PS4 Review: Amnesia Collection

Well that's not unsettling at all...

Well that’s not unsettling at all…

By: Brian Gunn

Frictional Games recently debuted its unique style on consoles with SOMA. However, they made their name years earlier with the Amnesia series, which had previously only been on PC, but that all changes with the release of Amnesia Collection. It’s been six years since the first game’s release, so it’s time to see how they hold up.

CONTROLS (4.5/5)

The Amnesia series controls fairly simply. They are first-person titles where you basically walk, hide and interact with the occasional object. Due to this simple nature, they’ve been translated faithfully and comfortably from their PC origins, and no actions require the precision often associated with PC-focused games.

GRAPHICS/SOUND (4/5)

Visually, this series has never been a particular standout, even at the time of their release. Not surprisingly then, some of the enemy designs, in particular one of the final encounters in The Dark Descent, have not aged all that gracefully.

However, the game knows how to play to its strengths, shrouding the environments in darkness to hide those rough edges. Atmosphere reigns supreme, particularly in the first game. This collection is more of a port than a remaster, with few visual changes, but it does run at 60 FPS on PS4.

Sound design holds up, however. There’s one moment that stands out as a masterclass in how to simply make sounds scary, involving an invisible stalker where your only clues to its presence are its footfalls in water.

Unearthly howls and groaning deep bass do well to keep players uncomfortable. Music is sparse but effective when it’s there, particularly in A Machine for Pigs.

GAMEPLAY (4/5)

Amnesia Collection contains two full games in The Dark Descent and A Machine for Pigs, as well as a bonus game released for the Portal 2 ARG, Amnesia: Justine.

Frictional Games developed The Dark Descent and Justine, while The Chinese Room, known for titles like Dear Esther, worked on A Machine for Pigs. Despite all being under the Amnesia umbrella, they often feel surprisingly different.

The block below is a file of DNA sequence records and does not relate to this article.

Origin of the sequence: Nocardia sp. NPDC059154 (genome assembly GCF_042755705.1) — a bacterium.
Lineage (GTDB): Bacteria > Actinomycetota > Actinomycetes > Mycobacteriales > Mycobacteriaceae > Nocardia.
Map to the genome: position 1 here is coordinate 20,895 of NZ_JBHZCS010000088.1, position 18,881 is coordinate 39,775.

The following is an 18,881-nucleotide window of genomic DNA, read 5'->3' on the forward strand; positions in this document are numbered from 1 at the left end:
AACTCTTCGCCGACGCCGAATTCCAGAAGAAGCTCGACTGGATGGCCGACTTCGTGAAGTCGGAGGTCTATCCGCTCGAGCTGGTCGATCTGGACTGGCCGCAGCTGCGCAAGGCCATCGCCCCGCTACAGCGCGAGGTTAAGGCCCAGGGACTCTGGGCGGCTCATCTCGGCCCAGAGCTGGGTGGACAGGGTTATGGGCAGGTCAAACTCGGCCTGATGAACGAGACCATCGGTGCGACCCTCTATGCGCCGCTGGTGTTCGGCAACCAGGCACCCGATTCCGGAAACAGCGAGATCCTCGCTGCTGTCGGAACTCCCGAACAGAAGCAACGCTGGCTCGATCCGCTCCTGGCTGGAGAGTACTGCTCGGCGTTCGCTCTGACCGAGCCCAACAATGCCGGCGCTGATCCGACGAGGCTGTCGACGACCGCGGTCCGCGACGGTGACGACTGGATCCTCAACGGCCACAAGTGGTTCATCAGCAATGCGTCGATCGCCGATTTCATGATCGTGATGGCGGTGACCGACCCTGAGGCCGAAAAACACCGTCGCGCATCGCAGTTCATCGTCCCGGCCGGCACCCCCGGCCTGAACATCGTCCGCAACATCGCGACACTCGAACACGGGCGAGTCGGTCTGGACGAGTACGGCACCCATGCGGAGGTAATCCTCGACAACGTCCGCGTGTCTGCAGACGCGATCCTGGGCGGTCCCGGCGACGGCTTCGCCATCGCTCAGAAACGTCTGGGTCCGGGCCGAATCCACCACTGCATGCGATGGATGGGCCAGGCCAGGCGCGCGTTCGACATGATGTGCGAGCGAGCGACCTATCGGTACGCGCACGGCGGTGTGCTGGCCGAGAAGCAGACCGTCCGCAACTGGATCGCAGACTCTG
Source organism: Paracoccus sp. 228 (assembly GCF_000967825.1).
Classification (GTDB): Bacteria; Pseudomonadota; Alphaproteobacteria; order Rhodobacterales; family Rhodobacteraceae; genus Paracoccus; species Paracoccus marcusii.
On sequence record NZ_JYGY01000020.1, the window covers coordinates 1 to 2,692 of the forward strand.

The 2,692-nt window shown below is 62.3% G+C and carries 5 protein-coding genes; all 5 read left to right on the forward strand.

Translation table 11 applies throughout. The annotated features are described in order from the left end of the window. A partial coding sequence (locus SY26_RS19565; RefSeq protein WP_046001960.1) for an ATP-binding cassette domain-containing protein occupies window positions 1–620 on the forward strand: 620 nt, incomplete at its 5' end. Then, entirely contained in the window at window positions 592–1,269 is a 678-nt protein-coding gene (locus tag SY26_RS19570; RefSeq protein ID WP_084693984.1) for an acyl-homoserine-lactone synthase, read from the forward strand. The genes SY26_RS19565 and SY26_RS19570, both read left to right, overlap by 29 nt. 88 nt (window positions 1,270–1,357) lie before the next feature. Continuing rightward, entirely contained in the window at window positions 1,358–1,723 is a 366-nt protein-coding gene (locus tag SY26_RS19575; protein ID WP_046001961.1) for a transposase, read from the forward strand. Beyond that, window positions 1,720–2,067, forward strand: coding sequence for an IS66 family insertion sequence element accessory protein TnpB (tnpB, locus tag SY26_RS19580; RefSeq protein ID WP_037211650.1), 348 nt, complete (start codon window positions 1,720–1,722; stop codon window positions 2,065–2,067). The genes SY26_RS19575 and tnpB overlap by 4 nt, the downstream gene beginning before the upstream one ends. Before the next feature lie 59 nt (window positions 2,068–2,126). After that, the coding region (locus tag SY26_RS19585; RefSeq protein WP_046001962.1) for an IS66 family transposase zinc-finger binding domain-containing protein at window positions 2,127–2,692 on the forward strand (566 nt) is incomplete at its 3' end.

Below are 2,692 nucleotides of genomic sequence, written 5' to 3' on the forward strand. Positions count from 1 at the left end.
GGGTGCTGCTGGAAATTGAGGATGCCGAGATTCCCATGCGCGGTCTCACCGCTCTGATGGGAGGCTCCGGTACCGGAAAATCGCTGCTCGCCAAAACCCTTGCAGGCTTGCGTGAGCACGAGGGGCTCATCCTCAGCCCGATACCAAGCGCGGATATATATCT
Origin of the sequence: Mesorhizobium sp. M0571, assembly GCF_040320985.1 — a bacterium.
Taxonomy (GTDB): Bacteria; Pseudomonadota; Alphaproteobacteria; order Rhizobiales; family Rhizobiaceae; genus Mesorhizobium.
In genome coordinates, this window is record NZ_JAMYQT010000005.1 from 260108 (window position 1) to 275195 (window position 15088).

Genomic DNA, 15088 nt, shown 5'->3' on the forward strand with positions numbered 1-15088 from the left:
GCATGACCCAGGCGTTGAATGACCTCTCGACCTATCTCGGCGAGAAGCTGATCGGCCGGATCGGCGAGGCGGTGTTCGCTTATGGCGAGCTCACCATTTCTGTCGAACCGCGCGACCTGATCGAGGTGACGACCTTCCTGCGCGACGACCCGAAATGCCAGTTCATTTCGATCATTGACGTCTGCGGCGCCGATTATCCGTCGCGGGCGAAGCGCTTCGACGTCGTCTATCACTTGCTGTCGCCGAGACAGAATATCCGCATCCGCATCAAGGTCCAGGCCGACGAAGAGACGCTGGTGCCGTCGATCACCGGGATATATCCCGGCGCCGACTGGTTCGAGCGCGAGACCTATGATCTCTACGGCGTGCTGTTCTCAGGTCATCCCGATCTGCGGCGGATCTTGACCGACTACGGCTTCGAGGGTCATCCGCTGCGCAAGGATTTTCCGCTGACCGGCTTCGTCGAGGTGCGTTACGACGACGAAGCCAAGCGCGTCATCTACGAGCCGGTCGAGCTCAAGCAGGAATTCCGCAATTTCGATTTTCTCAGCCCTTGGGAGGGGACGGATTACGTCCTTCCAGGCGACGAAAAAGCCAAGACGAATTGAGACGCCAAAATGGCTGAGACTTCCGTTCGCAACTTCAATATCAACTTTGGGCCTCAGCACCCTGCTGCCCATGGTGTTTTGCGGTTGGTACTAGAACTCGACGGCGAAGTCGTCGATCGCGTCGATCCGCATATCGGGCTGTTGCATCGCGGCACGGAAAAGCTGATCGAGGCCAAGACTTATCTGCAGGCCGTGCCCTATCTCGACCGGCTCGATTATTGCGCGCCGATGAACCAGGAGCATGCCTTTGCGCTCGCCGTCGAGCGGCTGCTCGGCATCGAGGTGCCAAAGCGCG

The Dark Descent is the flagship title and the most traditional horror-oriented game. In it, players find themselves in the role of Daniel, an amnesiac seemingly trapped in a decrepit mansion where many things go bump in the night.

The story is basic but well told, typically through voiceovers and scrounging for documents. You’re given a decent amount of freedom to explore the house, though certain objectives will end up forcing a mostly linear progression.

Enemy encounters are of the hide-and-seek variety, with players generally given no tools to deal with them. These are tense and creepy events, though I found their mystique broke somewhat after a few deaths and seeing the monsters up close.

Very simple stealth mechanics are in place, and there’s also an insanity meter that increases the more you look directly at the monsters. After these moments, adventure game style puzzles are most of the gameplay, though there’s also a lot of physics-based interactions as well.

A Machine for Pigs is quite different. It falls in line more with the “walking simulator” genre, something a lot of fans end up disliking. While I can appreciate that, I still found myself quite intrigued.

It’s more story focused, with a lead character and voice actor that are fantastic. There are far less puzzles and fewer enemies to contend with, and everything is more linear. It’s not as scary as The Dark Descent, but it still has an interesting feel to it.

Justine is more of a curiosity than a reason to buy the game. It’s short and light on story. It’s worth a look, but only after completing the other two.

OVERALL (4/5)

Amnesia Collection has mostly held up. It’s a tense and scary world, well worth it for fans that might have only played games inspired by the series, like Alien Isolation or Outlast, to see what kickstarted the recent first-person horror trend.

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About Herija Green

Avid gamer, adventurous lover and all-around damned handsome man...
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